As mentioned before, in 2012, the World Health Organization reported that hearing loss was the most common form of sensory impairment in humans, affecting 360 million persons worldwide [3]. The most common source of hearing loss is sensorineural hearing loss, which accounts for about 90% of reported hearing loss and emerges from disfunctions of the sensory organ: the cochlea and its associated structures. These disfunctions may be genetic; 40 genes have been identified to cause deafness [4] or acquired. In this case, it can be due to environmental factors such as chemical agents or noise exposure, or to age related senescence [5].

It is well established that mitochondria are responsible for ATP production, and that this process induces an increase of reactive oxygen species (ROS) such as superoxide anion, hydrogen peroxide, and hydroxyl radical, playing an essential role in cell signaling [6]. Under normal conditions, ROS produced by the mitochondria are easily metabolized by endogenous antioxidant mechanisms such as catalase, superoxide dismutase, glutathione, and balance cell homeostasis. However, the aging process, pharmacological treatment, or external factors, can alter this balance. This imbalance is called oxidative stress [7]. Several publications confirm that the mitochondrial ROS overproduction plays a key role in hearing loss by activating hair cell apoptotic pathways [8]. More precisely, intracellular damage caused by noise, or ototoxic agents such as aminoglycosides or cisplatin, seems to share a final common pathway via the cytochrome c translocation and caspase activation, leading to hair cell death [9].

In patients with SNHL, the function of the basilar membrane and the sensory cells is lost. Nevertheless, some auditory neurons survive, and the role of the cochlear implants (CI) is to stimulate them directly by shunting the cochlea. In this case, the hearing of patients with profound hearing loss secondary to ototoxic agents can be rehabilitated successfully with CI capable of encoding and delivering the spectral and the temporal information of sound to the surviving auditory neurons [10,11].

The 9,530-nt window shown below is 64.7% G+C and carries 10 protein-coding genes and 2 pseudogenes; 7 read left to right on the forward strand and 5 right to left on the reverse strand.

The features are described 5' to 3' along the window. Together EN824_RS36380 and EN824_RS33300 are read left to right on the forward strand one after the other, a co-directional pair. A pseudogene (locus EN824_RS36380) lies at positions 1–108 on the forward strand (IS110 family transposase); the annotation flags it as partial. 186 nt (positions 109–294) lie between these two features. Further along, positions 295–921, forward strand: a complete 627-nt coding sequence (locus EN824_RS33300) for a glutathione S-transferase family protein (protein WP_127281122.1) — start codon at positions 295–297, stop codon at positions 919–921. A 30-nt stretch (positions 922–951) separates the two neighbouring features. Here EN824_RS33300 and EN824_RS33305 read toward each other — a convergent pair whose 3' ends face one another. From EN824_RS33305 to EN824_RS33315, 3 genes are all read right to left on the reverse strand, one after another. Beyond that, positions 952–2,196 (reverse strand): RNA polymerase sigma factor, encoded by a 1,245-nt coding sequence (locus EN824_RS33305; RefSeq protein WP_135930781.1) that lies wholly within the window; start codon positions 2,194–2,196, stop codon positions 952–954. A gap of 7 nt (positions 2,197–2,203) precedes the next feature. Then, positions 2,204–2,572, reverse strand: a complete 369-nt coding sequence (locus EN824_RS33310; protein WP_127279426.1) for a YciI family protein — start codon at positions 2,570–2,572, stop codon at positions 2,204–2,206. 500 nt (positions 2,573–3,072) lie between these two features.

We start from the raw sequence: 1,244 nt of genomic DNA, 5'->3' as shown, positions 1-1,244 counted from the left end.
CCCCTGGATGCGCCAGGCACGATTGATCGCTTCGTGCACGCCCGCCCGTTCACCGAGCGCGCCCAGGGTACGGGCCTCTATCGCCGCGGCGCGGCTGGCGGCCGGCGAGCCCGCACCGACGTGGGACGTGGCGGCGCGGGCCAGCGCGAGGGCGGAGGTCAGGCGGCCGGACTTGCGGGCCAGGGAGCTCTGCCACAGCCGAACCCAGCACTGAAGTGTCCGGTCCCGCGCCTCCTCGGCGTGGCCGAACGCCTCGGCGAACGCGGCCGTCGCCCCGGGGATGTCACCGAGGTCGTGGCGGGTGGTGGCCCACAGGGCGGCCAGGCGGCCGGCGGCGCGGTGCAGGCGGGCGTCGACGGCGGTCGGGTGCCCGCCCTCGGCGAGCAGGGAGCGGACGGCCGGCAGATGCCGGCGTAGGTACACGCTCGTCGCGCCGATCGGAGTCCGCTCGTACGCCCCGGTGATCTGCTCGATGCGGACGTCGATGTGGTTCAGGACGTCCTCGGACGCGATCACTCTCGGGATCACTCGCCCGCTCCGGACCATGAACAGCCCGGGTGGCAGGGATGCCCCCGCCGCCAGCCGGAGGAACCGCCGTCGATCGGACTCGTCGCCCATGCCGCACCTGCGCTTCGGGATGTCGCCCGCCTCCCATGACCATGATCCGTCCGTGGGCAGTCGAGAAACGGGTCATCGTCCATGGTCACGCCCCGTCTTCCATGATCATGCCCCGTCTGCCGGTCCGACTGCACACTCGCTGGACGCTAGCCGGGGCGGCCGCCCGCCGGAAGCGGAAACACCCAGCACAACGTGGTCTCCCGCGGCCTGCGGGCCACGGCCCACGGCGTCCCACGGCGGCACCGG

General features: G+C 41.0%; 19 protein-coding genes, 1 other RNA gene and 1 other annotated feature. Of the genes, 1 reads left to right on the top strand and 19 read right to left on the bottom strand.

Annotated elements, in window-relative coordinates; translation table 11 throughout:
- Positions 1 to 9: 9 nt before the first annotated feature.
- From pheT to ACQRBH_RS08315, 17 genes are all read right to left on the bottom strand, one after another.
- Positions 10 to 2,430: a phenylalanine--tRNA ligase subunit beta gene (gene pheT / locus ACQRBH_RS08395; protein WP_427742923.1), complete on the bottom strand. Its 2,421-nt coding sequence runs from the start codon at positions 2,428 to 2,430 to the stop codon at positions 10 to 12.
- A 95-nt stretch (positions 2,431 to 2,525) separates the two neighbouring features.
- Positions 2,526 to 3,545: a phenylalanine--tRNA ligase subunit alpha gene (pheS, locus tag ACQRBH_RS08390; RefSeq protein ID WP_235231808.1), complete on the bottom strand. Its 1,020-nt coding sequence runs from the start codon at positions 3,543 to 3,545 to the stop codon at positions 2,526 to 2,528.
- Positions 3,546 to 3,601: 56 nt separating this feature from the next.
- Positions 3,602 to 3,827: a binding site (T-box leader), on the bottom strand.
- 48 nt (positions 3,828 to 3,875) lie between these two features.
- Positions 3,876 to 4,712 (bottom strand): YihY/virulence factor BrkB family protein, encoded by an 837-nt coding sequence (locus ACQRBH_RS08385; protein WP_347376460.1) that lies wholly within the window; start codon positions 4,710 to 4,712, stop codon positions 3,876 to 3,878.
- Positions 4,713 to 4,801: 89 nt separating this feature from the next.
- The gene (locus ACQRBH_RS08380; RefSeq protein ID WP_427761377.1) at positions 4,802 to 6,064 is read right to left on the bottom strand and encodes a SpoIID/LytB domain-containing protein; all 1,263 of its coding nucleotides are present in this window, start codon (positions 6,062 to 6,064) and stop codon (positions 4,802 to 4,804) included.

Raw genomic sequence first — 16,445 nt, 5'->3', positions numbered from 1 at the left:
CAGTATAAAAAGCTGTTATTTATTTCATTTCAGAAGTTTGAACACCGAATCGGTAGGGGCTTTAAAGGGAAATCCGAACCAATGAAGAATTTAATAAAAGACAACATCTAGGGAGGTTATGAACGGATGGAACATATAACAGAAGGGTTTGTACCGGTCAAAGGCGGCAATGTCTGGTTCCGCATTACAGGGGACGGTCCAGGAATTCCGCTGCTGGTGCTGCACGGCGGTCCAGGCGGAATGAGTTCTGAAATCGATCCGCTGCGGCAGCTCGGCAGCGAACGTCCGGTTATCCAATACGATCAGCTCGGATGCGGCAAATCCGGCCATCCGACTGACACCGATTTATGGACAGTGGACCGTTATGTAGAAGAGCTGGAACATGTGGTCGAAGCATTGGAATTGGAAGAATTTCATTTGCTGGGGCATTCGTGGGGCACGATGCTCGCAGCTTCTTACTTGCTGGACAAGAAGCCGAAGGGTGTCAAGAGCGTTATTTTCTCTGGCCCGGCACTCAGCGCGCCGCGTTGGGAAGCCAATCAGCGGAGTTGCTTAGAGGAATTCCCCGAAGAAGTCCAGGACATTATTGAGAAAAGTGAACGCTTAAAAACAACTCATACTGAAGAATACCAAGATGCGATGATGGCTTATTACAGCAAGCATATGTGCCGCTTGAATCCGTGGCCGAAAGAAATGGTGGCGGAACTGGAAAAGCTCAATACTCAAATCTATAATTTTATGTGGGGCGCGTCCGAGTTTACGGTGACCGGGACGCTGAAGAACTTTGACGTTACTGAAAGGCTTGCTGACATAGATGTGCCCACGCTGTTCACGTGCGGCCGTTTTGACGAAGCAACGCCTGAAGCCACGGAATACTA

The Roles of Implants

The CI is a small and complex electronic device allowing the perception of sound to persons suffering from profound to severe hearing loss. This is the most successful neuroprothesis employed by more than 300,000 users worldwide [12]. Its role is to bypass cochlear dysfunction by stimulating the spiral ganglion neurons (SGN), allowing the electrical signal to be transmitted to the auditory brain areas.

The implant possesses four different components divided in two parts: an external portion located behind the ear and a second portion located under the skin during a surgery. The external portion is composed of a microphone which selects sounds from the environment, and a speech processor which selects and arranges sounds collected by the microphone. The internal portion of the CI is composed of a transmitter whose role is to receive the signals from the speech processor and convert them into electric impulses, and an electrode array. This is a group of electrodes that collects the electric impulses from the transmitter and sends them to different regions of the cochlea to stimulate the auditory nerve in a tonotopic manner, and mimics cochlear hair cell function [13]. This type of stimulation reproduces the capability of the cochlea to analyze the frequency and the amplitude of the sound along the spiral [14] and this is possible due to multichannel CIs inserted in the scala tympani, one of the three fluid-filled compartments of the cochlea. Each electrode stimulates a precise location of the cochlea which means that a multichannel CI is able to stimulate different subpopulations of neurons, leading to a precise analysis of the stimulation. The electrodes situated at the base are activated in the presence of high frequency sounds whereas the electrodes located at a more apical position are activated in the presence of low frequency sounds [15].